Scheme for a Single-Photon Transistor
A step toward optical computers
29 August 2007—Scientists say one way to build a really fast computer is to use light rather than electricity to perform calculations. Now researchers from Mikhail Lukin’s group at Harvard and the Danish National Research Foundation Center for Quantum Optics and the Niels Bohr Institute at the University of Copenhagen have taken a big step toward this goal with the first feasible plan for making a transistor that uses photons of light instead of electricity. Details were recently published online by the journal Nature Physics .
Unlike other schemes, this new optical transistor could be controlled with just one photon, making it very efficient. And it would work for a broad range of frequencies of light, instead of just one (as with some previous proposals), making it easy to use.
A single photon transistor is ”the holy grail of optical computation, both classical and quantum,” says John Howell, a professor of quantum optics at the University of Rochester, who was not involved in the research.
If the Harvard researchers can put their theory into practice and build a photon transistor—and they’ve already started initial experiments, IEEE Spectrum has learned—the result would pave the way to an all-optical computer that could potentially do much faster calculations than even some supercomputers.
The digital computers we are familiar with today calculate by channeling electrons through a network of transistors. But even the fastest computer processors available are limited by the speed of their electrons, which travel at a fraction of the speed of light. Substitute photons for electrons and computing could happen at light speed. That’s the idea, anyway. The reality is, to this point, no one has been able to make such an optical computer’s most basic component—a transistor driven by photons.
An electronic transistor is basically a semiconductor device that amplifies a voltage signal. There are three electrodes in a transistor—one of which is used to control the current flowing between the other two.
A photon transistor would work in a similar fashion. Two beams of light would enter the device. One, which could be as weak as a single photon, carries the signal to be amplified. The other would carry the light to be modulated by the signal. An amplified light signal would then exit the device.
Amplifying a light signal is inherently much more difficult than amplifying an electrical one. Unlike electrons, which have negative charge and interact easily with matter and each other, photons in a beam of light are electrically neutral and do not interact much with matter. A photon is also typically not affected by another beam coming into its path.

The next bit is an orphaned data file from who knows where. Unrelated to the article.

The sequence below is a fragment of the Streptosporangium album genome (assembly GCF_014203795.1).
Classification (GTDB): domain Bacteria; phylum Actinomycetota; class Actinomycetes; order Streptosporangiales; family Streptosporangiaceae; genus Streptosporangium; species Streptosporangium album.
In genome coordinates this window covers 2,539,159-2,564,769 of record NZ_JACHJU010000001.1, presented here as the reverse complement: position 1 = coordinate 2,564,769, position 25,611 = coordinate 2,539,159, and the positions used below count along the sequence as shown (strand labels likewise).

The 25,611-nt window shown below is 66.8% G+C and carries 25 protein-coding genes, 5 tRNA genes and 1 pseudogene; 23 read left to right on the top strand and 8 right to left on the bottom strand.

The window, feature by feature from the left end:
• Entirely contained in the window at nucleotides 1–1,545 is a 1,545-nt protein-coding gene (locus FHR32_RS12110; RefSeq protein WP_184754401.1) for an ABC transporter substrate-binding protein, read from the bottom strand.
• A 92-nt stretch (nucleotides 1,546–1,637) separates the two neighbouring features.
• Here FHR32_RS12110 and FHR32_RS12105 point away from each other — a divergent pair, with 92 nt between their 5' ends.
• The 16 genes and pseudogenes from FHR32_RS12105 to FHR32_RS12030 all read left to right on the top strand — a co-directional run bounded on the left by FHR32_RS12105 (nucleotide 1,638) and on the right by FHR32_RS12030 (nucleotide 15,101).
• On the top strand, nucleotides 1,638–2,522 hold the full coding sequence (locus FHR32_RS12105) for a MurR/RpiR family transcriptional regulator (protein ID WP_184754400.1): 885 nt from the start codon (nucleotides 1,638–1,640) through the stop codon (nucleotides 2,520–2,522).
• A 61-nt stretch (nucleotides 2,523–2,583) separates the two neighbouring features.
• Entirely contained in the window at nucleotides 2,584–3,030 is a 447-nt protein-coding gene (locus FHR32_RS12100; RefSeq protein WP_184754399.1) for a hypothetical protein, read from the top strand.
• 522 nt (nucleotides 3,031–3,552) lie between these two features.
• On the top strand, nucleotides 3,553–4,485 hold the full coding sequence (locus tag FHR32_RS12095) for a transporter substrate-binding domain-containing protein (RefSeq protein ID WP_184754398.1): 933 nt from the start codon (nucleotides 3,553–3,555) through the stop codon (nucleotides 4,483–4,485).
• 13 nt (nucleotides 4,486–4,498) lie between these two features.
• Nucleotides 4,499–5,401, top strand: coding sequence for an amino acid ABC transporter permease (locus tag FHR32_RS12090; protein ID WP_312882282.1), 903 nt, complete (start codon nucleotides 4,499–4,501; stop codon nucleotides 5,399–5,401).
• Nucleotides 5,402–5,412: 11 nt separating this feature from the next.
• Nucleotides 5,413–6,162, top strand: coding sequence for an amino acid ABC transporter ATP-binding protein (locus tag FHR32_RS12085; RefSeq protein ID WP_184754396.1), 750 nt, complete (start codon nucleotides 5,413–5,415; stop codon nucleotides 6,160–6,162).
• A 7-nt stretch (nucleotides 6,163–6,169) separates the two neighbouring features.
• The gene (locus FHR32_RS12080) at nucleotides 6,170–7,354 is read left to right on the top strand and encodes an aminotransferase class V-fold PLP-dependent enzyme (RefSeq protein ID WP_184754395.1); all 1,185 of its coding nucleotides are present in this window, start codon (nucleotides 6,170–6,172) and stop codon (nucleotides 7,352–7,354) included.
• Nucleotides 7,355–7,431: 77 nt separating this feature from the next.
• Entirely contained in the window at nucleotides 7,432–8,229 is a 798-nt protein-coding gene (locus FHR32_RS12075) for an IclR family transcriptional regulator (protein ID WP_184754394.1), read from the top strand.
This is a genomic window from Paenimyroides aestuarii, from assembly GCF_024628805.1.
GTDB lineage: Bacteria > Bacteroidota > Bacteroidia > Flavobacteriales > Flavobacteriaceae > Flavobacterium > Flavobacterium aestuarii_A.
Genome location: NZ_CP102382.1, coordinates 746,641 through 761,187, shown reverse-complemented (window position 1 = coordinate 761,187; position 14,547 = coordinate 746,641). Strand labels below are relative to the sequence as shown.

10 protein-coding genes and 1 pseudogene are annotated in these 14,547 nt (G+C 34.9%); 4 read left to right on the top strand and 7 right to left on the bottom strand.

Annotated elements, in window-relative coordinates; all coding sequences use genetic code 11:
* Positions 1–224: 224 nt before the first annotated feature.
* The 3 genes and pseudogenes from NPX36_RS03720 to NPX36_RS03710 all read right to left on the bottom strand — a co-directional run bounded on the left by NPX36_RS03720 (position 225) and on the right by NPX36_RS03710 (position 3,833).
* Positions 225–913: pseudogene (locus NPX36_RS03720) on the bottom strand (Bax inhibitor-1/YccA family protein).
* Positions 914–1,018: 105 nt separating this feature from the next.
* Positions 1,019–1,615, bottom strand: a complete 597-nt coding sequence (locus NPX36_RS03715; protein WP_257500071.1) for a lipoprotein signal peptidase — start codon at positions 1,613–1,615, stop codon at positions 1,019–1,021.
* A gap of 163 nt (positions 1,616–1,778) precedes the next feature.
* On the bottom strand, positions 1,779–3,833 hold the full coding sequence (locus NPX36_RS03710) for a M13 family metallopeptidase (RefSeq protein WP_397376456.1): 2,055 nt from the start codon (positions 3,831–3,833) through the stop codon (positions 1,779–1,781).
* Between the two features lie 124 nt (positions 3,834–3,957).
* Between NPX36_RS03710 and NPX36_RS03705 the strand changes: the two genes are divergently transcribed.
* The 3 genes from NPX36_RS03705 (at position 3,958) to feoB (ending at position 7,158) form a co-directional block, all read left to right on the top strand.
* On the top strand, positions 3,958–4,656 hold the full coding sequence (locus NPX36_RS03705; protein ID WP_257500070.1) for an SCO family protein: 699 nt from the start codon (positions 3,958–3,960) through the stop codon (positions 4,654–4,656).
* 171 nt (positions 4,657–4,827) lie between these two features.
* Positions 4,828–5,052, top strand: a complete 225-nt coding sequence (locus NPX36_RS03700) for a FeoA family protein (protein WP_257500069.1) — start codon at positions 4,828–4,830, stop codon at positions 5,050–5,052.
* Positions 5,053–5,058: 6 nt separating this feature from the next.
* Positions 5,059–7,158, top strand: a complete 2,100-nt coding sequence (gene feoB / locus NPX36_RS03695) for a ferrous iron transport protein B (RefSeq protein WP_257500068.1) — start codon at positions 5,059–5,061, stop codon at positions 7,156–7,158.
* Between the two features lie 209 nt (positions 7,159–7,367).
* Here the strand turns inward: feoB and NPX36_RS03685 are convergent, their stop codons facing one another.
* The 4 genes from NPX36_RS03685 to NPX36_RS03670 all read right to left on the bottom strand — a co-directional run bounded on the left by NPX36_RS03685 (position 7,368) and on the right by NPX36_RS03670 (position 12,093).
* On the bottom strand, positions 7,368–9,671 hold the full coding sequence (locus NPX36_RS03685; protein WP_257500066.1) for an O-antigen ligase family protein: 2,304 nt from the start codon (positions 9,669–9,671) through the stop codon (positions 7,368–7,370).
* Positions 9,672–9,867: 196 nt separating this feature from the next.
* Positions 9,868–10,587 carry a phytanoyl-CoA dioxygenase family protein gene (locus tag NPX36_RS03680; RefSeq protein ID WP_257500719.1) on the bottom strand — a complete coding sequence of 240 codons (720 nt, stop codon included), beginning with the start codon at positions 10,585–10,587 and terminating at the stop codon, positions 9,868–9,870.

A promising way to get light to interact with matter and itself is to create what physicists call a surface plasmon. Surface plasmons form at the junction between a nonconducting material, or dielectric, and a metal. Metals have lots of free electrons, which oscillate when light shines on them. But when a dielectric borders a metal, the movement of the electrons is curtailed, because electrons cannot enter the dielectric. That forces the jiggling electrons to move in waves of density—like sound—along the junction.
In theory, surface plasmons offer a way to create a transistor by using one beam of light falling on the metal to modulate another beam through electromagnetic interaction. But in practice it has proved to be quite difficult, because surface plasmons do not interact well with optical fibers, which are typically used to feed light to the metal and dielectric junction. Most other sources of light fare no better.
Last year, a group at Queen’s University in Belfast, Northern Ireland, led by Anatoly Zayats came close, with a surface plasmon device made up of a gold disk pocked with 360 holes and coated with a polymer. There have been a number of other demonstrations as well, but to this point amplification works only over a very narrow range of wavelengths of light. It would be better to have an approach where a large range of different wavelengths would be able to make the same device work, because then the lasers involved would not have be to as sensitively tuned to each other.
Lukin’s group at Harvard realized that a possible solution lay in using conducting metal nanowires. Nanowires can guide light just as optical fibers do, but they also produce plasmons on their surface—better plasmons than you’d find in other schemes physicists have tried, says Peter Bermel of MIT, an expert in quantum optics. Because the nanowires are thinner than optical fiber, the electromagnetic fields produced in them by light tend to be more intense.
When the surface plasmons ”become confined to very small regions like a nanowire,” they acquire unique physical properties, says Darrick Chang, a Ph.D. student at Harvard and the lead author of the Nature Physics paper. ”It means any photons that fall on them have to interact with them. This allows the transistor action.”
Researchers in the quantum optics field that Spectrum polled are all uniformly impressed with the Harvard scheme.”[Our] experiments used brute force,” says Queen’s University’s Zayats, comparing his group’s earlier work with the Harvard work. ”The proposal of Lukin’s group to build a single-photon transistor by coupling surface plasmons is much more subtle and practical.”
The Harvard scheme ”seems like one of the best proposals I have seen,” says the University of Rochester’s Howell. The first experiments based on the suggested technique are under way, says Chang, but they are keeping the details a secret for now.
About the Author
SASWATO R. DAS is a New York Citybased writer.